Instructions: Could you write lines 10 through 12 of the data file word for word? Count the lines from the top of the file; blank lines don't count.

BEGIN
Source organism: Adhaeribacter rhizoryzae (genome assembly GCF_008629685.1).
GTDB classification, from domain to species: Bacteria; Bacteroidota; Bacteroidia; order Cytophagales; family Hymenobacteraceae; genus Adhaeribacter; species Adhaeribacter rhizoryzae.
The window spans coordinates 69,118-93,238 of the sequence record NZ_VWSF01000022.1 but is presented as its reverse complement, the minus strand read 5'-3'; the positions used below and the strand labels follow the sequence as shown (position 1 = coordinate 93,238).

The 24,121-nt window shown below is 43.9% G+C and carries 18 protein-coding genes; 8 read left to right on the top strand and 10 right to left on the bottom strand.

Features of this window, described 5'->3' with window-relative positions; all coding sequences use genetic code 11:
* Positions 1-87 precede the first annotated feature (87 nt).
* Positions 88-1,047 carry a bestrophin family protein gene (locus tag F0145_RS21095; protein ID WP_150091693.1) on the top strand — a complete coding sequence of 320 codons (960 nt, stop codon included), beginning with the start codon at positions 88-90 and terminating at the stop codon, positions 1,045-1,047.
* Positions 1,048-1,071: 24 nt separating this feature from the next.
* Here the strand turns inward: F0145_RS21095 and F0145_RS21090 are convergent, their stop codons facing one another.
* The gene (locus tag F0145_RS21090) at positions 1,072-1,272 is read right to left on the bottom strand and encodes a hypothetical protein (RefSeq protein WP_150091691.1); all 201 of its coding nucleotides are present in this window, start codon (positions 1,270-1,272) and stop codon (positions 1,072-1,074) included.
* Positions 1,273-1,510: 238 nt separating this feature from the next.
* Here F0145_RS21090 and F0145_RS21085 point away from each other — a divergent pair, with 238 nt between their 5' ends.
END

* The gene (locus tag F0145_RS21090) at positions 1,072-1,272 is read right to left on the bottom strand and encodes a hypothetical protein (RefSeq protein WP_150091691.1); all 201 of its coding nucleotides are present in this window, start codon (positions 1,270-1,272) and stop codon (positions 1,072-1,074) included.
* Positions 1,273-1,510: 238 nt separating this feature from the next.
* Here F0145_RS21090 and F0145_RS21085 point away from each other — a divergent pair, with 238 nt between their 5' ends.